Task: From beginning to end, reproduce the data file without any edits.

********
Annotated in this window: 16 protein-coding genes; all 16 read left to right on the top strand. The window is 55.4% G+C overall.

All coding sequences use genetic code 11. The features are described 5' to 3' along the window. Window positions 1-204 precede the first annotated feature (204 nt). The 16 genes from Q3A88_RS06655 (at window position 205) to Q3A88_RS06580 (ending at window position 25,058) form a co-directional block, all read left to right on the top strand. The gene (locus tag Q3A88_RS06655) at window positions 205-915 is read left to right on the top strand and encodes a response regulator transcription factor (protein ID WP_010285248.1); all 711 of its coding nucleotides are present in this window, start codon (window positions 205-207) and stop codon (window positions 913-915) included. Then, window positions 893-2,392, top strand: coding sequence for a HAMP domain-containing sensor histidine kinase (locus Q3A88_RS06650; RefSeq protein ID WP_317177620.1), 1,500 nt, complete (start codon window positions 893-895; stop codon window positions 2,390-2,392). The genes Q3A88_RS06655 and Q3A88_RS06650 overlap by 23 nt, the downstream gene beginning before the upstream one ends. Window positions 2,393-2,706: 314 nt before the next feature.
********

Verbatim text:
Annotated in this window: 16 protein-coding genes; all 16 read left to right on the top strand. The window is 55.4% G+C overall.

All coding sequences use genetic code 11. The features are described 5' to 3' along the window. Window positions 1-204 precede the first annotated feature (204 nt). The 16 genes from Q3A88_RS06655 (at window position 205) to Q3A88_RS06580 (ending at window position 25,058) form a co-directional block, all read left to right on the top strand. The gene (locus tag Q3A88_RS06655) at window positions 205-915 is read left to right on the top strand and encodes a response regulator transcription factor (protein ID WP_010285248.1); all 711 of its coding nucleotides are present in this window, start codon (window positions 205-207) and stop codon (window positions 913-915) included. Then, window positions 893-2,392, top strand: coding sequence for a HAMP domain-containing sensor histidine kinase (locus Q3A88_RS06650; RefSeq protein ID WP_317177620.1), 1,500 nt, complete (start codon window positions 893-895; stop codon window positions 2,390-2,392). The genes Q3A88_RS06655 and Q3A88_RS06650 overlap by 23 nt, the downstream gene beginning before the upstream one ends. Window positions 2,393-2,706: 314 nt before the next feature.